Working in conjunction with local fishing clubs, Recfishwest is developing and deploying a network of Fish Aggregating Devices (FADs) off the coast of the Perth metro and WA regional centres as part of a three-year trial program.

FADs have been used across Australia and off the coasts of places such as Costa Rica and Hawaii to great effect to enhance sport-fishing opportunities for spectacular-fighting pelagic species such as mahi-mahi (dolphin fish), tuna, billfish and mackerel.

Funded by recfishing licence fees through the Recreational Fishing Initiatives Fund, we have developed the trial program working closely with local fishing clubs and have coordinated the production and physical deployment of the FADs.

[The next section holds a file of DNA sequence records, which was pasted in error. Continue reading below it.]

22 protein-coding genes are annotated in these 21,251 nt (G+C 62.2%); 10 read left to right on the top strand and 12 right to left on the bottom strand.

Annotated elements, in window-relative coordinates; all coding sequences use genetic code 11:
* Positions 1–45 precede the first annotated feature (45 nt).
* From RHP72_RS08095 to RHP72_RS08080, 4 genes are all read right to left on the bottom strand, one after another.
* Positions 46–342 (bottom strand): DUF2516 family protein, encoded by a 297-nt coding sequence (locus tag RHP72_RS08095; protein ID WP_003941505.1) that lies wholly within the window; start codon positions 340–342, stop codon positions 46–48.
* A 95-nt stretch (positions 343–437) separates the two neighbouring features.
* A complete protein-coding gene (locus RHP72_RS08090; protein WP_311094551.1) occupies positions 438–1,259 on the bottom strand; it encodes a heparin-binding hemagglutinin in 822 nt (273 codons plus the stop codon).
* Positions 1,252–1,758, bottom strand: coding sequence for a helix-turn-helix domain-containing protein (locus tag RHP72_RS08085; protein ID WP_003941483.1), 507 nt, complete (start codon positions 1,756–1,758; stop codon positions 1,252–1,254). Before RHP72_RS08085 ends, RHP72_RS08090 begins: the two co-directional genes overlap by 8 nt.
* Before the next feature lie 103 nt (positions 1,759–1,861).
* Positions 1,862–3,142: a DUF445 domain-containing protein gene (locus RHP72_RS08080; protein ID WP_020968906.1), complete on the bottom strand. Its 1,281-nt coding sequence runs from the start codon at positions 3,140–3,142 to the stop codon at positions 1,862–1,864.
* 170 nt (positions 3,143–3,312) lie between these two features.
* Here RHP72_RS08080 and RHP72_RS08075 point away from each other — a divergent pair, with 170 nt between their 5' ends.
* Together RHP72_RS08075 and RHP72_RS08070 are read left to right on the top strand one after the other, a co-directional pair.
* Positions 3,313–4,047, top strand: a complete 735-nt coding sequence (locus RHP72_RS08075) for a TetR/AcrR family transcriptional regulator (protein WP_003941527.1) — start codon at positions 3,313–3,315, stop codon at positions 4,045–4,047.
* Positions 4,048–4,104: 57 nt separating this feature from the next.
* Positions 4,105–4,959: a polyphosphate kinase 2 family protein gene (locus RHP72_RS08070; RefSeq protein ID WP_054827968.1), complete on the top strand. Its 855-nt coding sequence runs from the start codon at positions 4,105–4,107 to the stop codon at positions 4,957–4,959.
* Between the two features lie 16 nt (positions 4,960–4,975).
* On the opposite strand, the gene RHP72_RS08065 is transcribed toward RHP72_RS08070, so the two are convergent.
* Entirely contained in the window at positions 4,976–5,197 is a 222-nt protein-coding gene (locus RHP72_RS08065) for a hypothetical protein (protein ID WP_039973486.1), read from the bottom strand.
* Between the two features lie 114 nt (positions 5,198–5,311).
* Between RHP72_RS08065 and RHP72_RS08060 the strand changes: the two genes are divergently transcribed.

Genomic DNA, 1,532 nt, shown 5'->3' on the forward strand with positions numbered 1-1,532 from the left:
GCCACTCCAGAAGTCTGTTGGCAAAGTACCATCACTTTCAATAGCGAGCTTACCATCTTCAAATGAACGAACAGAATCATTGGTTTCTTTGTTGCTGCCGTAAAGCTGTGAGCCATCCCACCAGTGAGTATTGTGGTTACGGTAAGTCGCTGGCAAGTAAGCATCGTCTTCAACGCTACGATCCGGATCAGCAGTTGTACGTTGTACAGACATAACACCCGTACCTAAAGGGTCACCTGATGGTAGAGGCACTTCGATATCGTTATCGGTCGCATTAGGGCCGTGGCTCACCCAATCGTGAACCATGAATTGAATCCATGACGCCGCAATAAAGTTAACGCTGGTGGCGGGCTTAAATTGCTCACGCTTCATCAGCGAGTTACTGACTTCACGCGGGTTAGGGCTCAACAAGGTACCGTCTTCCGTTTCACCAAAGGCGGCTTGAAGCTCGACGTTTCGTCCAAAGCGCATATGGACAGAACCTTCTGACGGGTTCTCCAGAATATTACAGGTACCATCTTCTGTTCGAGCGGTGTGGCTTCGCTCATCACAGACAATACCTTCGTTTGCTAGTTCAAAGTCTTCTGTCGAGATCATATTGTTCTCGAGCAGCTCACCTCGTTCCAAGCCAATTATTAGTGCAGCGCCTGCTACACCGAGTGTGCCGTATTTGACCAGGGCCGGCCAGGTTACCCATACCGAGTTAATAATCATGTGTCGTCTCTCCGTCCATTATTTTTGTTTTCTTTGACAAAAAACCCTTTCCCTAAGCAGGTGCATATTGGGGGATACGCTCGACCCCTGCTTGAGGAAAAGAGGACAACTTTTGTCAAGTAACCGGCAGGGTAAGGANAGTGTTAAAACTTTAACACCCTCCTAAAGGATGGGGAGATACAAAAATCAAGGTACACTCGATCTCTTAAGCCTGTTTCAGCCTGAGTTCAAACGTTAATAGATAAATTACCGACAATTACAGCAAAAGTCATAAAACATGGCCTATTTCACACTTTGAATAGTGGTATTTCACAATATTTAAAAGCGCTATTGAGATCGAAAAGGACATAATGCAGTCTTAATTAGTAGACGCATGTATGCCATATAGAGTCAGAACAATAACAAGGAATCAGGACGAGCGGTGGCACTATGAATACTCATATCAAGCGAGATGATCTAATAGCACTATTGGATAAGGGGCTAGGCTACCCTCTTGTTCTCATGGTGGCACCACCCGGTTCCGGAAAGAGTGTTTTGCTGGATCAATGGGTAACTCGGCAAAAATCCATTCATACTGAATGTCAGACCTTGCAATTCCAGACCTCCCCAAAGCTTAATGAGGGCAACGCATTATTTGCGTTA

This is exactly how we believe RFIF funds should be spent – as seed money to test ground-breaking projects such as this, that create great fishing opportunities for which there is high demand and support within the recfishing community.

For those who might not be familiar with the concept, FADs are essentially large floats anchored to the seafloor in open water, where they aggregate schools of baitfish, which in turn draw sizeable aggregations of pelagic species.

This creates spectacular sport-fishing opportunities for boat fishers – to get a flavor of just how good the fishing can be – check out this sensational footage filmed by Luke Ryan of TackleWest on the existing metro FADs.

If you’ve got a medium-size or larger boat (or even a tinnie if you’re in Broome!) sensational fishing like this could be accessible to you in the locations below.